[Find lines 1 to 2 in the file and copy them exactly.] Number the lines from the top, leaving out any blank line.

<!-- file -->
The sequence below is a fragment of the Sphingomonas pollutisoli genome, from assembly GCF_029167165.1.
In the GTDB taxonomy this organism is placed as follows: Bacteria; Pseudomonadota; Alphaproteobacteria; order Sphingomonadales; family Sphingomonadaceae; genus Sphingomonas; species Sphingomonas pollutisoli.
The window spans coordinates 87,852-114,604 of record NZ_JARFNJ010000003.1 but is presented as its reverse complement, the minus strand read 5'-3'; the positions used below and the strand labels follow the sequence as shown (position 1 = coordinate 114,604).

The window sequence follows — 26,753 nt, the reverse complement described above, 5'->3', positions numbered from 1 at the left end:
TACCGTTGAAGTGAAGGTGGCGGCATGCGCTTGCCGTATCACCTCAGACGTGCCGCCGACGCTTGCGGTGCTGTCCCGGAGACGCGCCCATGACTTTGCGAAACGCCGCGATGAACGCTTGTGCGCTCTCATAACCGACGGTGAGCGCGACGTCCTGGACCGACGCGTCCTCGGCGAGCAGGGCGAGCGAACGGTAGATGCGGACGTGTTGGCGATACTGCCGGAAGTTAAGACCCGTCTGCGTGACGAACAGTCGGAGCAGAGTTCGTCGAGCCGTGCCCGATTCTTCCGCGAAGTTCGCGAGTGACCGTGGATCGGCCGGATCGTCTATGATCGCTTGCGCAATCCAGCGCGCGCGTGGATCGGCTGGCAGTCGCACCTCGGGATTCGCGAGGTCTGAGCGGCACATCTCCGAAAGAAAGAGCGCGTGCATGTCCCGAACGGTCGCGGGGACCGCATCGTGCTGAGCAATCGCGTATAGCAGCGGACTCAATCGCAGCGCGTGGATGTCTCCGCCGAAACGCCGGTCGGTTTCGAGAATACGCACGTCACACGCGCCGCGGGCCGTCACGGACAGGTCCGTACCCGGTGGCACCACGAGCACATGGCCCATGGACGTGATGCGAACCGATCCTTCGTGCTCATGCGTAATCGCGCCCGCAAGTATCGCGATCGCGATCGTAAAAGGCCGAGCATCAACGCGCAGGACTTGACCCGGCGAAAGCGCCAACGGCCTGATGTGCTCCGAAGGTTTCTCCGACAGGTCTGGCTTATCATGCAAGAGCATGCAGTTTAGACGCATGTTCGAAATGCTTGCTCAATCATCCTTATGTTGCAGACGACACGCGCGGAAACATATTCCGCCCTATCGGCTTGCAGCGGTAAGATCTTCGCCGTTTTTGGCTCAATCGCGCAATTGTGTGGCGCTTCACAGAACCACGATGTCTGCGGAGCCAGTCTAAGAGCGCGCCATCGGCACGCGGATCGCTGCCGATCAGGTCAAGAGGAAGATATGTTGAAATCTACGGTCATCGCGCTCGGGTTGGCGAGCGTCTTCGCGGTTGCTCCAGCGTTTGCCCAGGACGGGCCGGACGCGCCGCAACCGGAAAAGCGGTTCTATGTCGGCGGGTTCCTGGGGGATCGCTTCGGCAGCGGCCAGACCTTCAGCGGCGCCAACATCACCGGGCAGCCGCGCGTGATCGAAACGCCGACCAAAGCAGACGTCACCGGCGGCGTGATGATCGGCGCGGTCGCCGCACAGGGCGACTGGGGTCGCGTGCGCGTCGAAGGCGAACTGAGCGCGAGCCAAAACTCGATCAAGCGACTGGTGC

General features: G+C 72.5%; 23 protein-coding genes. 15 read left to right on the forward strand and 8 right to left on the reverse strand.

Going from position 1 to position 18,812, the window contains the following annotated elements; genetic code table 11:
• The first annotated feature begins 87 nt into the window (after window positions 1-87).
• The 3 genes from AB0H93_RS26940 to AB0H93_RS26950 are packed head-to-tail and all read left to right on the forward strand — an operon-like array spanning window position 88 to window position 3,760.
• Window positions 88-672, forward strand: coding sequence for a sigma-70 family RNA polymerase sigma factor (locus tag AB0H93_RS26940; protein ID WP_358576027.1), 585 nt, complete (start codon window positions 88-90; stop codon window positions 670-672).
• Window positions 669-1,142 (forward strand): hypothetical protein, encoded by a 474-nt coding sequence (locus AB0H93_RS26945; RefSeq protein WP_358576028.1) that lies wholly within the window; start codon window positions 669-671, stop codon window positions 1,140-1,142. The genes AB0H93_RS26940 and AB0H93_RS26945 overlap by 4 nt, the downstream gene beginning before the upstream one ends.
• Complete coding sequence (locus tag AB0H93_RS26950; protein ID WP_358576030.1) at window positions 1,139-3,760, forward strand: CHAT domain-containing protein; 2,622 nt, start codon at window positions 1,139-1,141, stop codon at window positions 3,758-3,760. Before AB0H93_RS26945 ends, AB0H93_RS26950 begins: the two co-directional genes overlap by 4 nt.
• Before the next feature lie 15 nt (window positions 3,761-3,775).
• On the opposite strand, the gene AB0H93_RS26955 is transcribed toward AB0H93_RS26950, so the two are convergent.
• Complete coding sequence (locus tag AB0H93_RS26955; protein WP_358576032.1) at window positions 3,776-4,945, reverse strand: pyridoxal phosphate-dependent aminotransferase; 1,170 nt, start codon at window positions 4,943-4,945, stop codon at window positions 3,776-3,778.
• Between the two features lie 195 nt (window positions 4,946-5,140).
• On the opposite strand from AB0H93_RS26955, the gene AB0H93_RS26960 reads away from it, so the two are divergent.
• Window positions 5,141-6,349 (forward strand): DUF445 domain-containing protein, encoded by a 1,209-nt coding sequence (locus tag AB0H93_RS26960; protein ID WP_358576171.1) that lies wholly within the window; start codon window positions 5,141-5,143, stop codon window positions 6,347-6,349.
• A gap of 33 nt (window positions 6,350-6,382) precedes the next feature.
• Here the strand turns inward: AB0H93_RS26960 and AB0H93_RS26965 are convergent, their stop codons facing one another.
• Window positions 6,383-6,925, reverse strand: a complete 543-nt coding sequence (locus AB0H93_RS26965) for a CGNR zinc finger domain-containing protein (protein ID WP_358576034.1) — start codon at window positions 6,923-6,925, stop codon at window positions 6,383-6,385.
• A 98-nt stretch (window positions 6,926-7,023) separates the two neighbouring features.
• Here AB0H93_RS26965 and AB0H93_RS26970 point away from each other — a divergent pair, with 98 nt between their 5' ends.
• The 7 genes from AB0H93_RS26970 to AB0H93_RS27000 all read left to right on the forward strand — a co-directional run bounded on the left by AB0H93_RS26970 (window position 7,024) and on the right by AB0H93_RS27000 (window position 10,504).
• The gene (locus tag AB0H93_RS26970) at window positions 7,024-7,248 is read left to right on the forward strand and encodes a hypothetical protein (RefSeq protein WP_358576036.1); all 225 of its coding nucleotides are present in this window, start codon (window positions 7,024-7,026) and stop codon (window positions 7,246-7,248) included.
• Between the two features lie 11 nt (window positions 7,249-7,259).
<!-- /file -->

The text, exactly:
The sequence below is a fragment of the Sphingomonas pollutisoli genome, from assembly GCF_029167165.1.
In the GTDB taxonomy this organism is placed as follows: Bacteria; Pseudomonadota; Alphaproteobacteria; order Sphingomonadales; family Sphingomonadaceae; genus Sphingomonas; species Sphingomonas pollutisoli.